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I’ve always been attracted to landscape and distance rather than speed. I watch grand tours for the helicopter shots of roads winding around mountains, along valleys and across patchwork fields as much as the actual racing. As a kid I would often go out and ride my bike all day, and it’s something that has continued into adulthood. Reading maps and daydreaming comes easily.

A bike is transport to me, a tool, both beautiful and beautifully simple, that facilitates escape and adventure. Not necessarily grand adventures, I don’t need to travel half way across the world, or even huge distances to have an adventure, to get a sense of wonder. It could be a ride over my ridge of hills to sit and look and think on that other ridge over there. It could simply be riding the long way home from work. Just to be somewhere different.

Adventure is proportional to what makes me uncomfortable. I’m not always the most daring person, so riding a bike a long way in one go counts as an adventure for me. To ride around another county, one I don’t live in, one I don’t know like the back of my hand, is sufficient to feel adventurous, to cast my gaze on landscape new to me, have time to watch it and read it, to see it change, lose myself in it. Travelling into and through it rather than across it.

Having said that, distance does become addictive; If I can ride this far then maybe I can ride that far. Distance is relative and gained incrementally. I may be able to ride 400 miles in one go now but it started with a ten mile ride, then twenty, then sixty, then a hundred. Each new distance achieved extends the boundary of my comfort zone and hence slightly further is required next time to feel pushed beyond my limits, to experience that fizz of excitement, of adventure. Every successive ride alters the scale and recalibrates what I think of as ‘a long way’.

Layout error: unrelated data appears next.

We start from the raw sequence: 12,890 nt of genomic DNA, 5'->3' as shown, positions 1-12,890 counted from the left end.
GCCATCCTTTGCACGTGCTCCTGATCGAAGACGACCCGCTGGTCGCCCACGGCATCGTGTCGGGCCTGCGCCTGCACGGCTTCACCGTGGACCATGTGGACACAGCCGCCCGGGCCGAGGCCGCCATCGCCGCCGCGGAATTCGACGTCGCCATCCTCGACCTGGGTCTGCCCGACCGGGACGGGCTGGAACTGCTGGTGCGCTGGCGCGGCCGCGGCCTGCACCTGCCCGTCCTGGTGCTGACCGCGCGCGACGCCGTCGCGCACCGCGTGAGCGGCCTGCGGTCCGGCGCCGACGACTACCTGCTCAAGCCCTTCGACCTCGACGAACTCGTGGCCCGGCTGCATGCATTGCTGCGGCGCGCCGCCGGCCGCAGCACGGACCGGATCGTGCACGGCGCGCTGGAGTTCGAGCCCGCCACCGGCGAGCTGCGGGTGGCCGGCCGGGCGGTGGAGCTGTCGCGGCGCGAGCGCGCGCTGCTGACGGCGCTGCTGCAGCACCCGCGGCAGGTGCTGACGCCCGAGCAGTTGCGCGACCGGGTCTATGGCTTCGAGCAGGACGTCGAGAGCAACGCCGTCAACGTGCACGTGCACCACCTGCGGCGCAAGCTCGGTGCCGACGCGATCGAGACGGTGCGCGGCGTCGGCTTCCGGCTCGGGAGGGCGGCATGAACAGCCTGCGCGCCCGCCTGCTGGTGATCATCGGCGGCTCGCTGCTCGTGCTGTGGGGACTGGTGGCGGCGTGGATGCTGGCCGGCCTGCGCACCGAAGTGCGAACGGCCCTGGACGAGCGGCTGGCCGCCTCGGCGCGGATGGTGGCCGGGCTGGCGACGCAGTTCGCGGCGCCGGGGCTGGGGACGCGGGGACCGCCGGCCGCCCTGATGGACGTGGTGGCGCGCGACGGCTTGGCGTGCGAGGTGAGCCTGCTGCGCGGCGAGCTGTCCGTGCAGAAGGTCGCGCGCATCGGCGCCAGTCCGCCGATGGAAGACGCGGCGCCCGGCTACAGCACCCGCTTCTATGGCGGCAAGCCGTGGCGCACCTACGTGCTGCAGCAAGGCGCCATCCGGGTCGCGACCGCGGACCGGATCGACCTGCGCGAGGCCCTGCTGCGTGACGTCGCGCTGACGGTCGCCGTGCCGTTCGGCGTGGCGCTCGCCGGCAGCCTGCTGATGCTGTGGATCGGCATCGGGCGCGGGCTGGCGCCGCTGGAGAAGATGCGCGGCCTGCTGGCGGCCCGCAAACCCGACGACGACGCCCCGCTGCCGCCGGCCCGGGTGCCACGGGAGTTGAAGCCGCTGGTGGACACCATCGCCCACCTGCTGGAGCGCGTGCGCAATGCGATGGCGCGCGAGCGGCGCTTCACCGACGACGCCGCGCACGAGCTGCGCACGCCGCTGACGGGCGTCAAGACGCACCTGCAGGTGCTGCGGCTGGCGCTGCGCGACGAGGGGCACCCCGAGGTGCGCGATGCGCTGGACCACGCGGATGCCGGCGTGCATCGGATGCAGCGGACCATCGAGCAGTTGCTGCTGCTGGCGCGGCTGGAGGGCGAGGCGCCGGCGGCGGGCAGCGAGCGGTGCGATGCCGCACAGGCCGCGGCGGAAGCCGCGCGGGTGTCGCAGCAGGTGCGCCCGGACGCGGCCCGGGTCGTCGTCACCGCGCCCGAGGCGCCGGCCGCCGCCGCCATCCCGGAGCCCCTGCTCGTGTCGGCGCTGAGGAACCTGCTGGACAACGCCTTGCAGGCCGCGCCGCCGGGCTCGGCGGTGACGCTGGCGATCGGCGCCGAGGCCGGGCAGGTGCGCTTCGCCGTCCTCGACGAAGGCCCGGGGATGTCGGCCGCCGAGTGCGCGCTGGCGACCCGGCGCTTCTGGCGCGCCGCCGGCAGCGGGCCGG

There’s always a fear, well not fear as such, an anxiety – What if I can’t do this? What if something breaks? However all that is easily suppressed, it falls to the back of my mind and is forgotten the moment I push off. I’m drawn to ride into the unknown and have learnt that I have the ability to cope with getting lost both literally and metaphorically. I’m comfortable with self-reliance. I’ll happily head off on my own for a day or long weekend (damn the day job). It appeals to my nature which tends to the introverted and insular.

Friends say “I don’t understand how you can do that”, and it is hard to explain when you just look at the numbers, miles and hours are simply markers, easily communicated and understood, at least some kind of relative comprehension, but they tell you little. The other stuff, the unseen, untold, felt and experienced in a specific place and time, the particular, the incidental – a spitfire over a fen, the dawn chorus on a darkened lane, a sunset over an unknown coast, the song of a skylark reminding me of home, the frozen silhouette of alert deer across a field, the curve of that hill, the way the wind plays with the wheat, how light glances off those trees over there, meeting sunrise on a hill top – these are the things that long rides are about. Then there are the things that make a smile emerge across my face for no discernable reason, the things that I can’t put into words.

You find these moments on any ride if you’re open to them but it’s the way they add up and multiply on a long ride describing the passage of time and a changing land that gets into my core and makes me want to do this again and again. Yes, there are the bits that hurt – physically and mentally – and the scruffy bits on the edge of towns and crappy roads, but all that fades from the memory. This other stuff stays. It’s the reason for coming back, to unfurl the maps, look for somewhere new, something further away.

Photo by George

Originally published on the Morvelo website in 2016 as How Can You Do That

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